SER vs ESTAR: the only Spanish grammar lesson you’ll need to use them correctly

Learn Spanish SER and ESTAR: Everything YOU Need to Know! 👊 [SPANISH LESSON 20]

¡Hola! ¡Te doy la bienvenida a Spring Spanish! (Welcome to Spring Spanish!)

Yo soy Mariana (I am Mariana), I’m one of the teachers at Spring Spanish y estoy muy emocionada por ello (and I am very excited about it). Did you notice that I just said “I am” in two different ways in Spanish? Soy Mariana (I’m Mariana) and estoy emocionada (I am excited). Two different verbs as an equivalent of “to be” might seem confusing, I know! But this challenge of ser vs estar can definitely be tackled.

Keep reading to find out how!

1. To be or not to be?  (The case on ser vs estar)

After all, that has always been the question, right? So, yes, the English verb “to be” may be expressed in two different ways in Spanish: with the verb ser and the verb estar. Although that might seem difficult, there are very clear-cut rules as to when to use which.      

In general, ser is used when talking about permanent traits or qualities, while estar is used when talking about emotions or states, which —we could say— are temporary.

Now, which are deemed to be permanent traits or qualities? Well, those that identify someone or something, such as nationality, occupation, character, religion, shape, size, or material.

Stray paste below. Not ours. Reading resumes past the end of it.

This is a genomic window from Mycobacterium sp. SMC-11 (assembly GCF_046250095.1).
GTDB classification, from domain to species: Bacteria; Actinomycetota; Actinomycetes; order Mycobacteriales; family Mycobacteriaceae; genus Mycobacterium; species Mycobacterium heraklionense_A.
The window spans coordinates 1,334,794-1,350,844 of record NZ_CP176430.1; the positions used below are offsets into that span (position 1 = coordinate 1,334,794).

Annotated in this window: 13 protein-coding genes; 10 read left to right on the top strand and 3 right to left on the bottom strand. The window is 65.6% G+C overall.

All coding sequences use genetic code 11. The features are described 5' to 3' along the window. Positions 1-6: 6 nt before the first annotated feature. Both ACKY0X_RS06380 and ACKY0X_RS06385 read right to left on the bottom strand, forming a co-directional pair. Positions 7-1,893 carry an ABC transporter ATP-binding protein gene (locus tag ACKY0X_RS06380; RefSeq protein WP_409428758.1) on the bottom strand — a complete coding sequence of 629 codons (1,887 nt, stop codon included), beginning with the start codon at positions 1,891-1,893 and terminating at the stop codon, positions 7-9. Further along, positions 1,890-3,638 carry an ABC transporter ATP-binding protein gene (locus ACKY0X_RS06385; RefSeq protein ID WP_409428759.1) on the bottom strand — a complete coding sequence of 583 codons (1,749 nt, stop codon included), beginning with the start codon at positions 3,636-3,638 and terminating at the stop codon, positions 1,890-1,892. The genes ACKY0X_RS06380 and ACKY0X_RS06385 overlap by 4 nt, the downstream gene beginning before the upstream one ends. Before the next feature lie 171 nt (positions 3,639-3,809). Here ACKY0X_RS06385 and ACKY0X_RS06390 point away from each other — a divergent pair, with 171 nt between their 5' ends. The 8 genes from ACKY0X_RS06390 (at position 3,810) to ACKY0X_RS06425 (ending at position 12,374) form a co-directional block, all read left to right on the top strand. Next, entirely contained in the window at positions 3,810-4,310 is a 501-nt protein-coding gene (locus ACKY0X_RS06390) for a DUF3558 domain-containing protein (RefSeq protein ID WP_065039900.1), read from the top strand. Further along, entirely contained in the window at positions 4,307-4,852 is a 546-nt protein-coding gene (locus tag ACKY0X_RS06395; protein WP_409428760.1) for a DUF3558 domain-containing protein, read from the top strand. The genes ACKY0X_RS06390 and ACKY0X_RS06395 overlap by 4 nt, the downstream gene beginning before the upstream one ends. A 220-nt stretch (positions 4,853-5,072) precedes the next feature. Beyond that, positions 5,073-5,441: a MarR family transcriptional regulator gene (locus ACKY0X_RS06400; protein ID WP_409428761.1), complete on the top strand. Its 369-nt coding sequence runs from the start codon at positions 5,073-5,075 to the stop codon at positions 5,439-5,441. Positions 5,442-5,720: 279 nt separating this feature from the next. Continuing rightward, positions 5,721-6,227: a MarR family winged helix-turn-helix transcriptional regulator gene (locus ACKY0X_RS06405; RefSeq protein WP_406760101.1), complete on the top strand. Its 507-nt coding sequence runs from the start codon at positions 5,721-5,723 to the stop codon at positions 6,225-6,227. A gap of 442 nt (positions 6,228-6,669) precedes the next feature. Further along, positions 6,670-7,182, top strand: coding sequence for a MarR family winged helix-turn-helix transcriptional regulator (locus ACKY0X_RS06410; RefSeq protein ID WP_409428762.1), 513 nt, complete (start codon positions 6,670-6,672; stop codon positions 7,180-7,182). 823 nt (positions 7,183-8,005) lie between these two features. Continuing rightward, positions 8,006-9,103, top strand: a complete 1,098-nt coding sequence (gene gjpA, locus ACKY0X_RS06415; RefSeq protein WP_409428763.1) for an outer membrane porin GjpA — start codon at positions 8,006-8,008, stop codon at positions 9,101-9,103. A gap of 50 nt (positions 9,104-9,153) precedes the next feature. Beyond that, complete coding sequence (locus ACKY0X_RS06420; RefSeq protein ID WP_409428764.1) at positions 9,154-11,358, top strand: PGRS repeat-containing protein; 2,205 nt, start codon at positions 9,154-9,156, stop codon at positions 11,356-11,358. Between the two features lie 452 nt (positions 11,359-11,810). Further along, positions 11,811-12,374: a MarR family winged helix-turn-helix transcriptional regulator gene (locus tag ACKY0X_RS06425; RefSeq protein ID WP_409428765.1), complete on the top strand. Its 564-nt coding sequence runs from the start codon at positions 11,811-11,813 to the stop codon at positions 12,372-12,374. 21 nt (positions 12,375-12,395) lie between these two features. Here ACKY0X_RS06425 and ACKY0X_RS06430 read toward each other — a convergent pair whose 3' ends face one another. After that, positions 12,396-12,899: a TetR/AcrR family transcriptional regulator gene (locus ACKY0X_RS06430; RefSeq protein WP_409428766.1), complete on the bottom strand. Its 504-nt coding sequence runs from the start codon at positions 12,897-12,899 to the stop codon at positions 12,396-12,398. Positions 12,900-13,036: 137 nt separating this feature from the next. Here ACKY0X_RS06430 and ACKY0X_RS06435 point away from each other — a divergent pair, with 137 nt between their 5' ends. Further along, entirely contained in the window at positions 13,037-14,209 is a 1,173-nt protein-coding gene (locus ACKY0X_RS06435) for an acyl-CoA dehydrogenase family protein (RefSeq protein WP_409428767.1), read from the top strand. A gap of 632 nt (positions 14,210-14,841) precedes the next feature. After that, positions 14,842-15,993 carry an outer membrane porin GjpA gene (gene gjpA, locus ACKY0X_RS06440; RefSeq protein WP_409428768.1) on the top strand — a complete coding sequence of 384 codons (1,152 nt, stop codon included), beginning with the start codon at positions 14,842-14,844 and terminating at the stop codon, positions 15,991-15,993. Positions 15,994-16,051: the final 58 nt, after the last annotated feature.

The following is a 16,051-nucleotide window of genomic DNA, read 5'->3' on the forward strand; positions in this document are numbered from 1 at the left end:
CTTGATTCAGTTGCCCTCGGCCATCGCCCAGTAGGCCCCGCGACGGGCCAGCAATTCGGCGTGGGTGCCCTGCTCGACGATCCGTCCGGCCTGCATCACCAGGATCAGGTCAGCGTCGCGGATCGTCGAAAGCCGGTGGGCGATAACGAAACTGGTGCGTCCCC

2. Ser – Talking about permanent traits or qualities


To tell someone where you are originally from, you may say: 

  • Soy estadounidense or Soy de Estados Unidos (I’m from the US)
  • Soy canadiense or Soy de Canadá (I’m Canadian or I’m from Canada)
  • Soy costarricense or Soy de Costa Rica (I’m Costarican or I’m from Costa Rica)


If you want to talk about your job in Spanish, you may say: 

  • Soy abogada (si eres mujer / if you are a woman) or Soy abogado (si eres hombre / if you are a man) (I’m a lawyer)
  • Soy empresaria (I’m a businesswoman) or Soy empresario (I’m a businessman)
  • Soy mamá (I’m a mom) or Soy papá — we all agree that being a mom or a dad is a full-time job, right? 

Personal traits 

If you want to describe yourself, you could say: 

  • Soy morena (I’m brunette) or Soy rubia (I’m blonde)
  • Soy organizada (I’m an organized person) or Soy desorganizada (I’m a disorganized person)
  • Soy introvertida (I’m an introvert) or Soy extrovertida (I’m an extrovert)

Notice how all the traits I just mentioned end with an A. That’s because yo soy mujer (I am a woman), pero si eres hombre (but if you are a man), in general, the adjectives you use when talking about yourself should end with an O. 

So, how would you describe yourself? ¿Eres mujer u hombre? (Are you a woman or a man?) ¿De dónde eres? (Where are you from?) ¿Eres callada o eres parlanchín? (Are you a quiet person or a talkative one?) Tell me in the comments below!

Now, if you want to talk about how you are feeling or where you are located, then you should use estar because a person’s emotions, mood, location, or state are, generally speaking, temporary.

3. Estar – Talking about emotions, mood, state, or location

Usually, when you meet or run into someone, after saying hola, which means “hi” or “hello”, the other person might ask you: ¿cómo estás? (how are you?). You could be feeling happy, sad, tired, or bored. How should you express this in Spanish?

Well, you could say:

  • Estoy bien (I’m fine)
  • Estoy cansada (I’m tired)
  • Estoy emocionada (I’m excited)
  • Estoy triste (I’m sad)
  • Estoy enferma (I’m ill)

Now, let’s say you are to meet with a friend at a mall, but they can’t find you. So, they call you and ask ¿dónde estás? (where are you?) What should you respond?

It depends on where you actually are: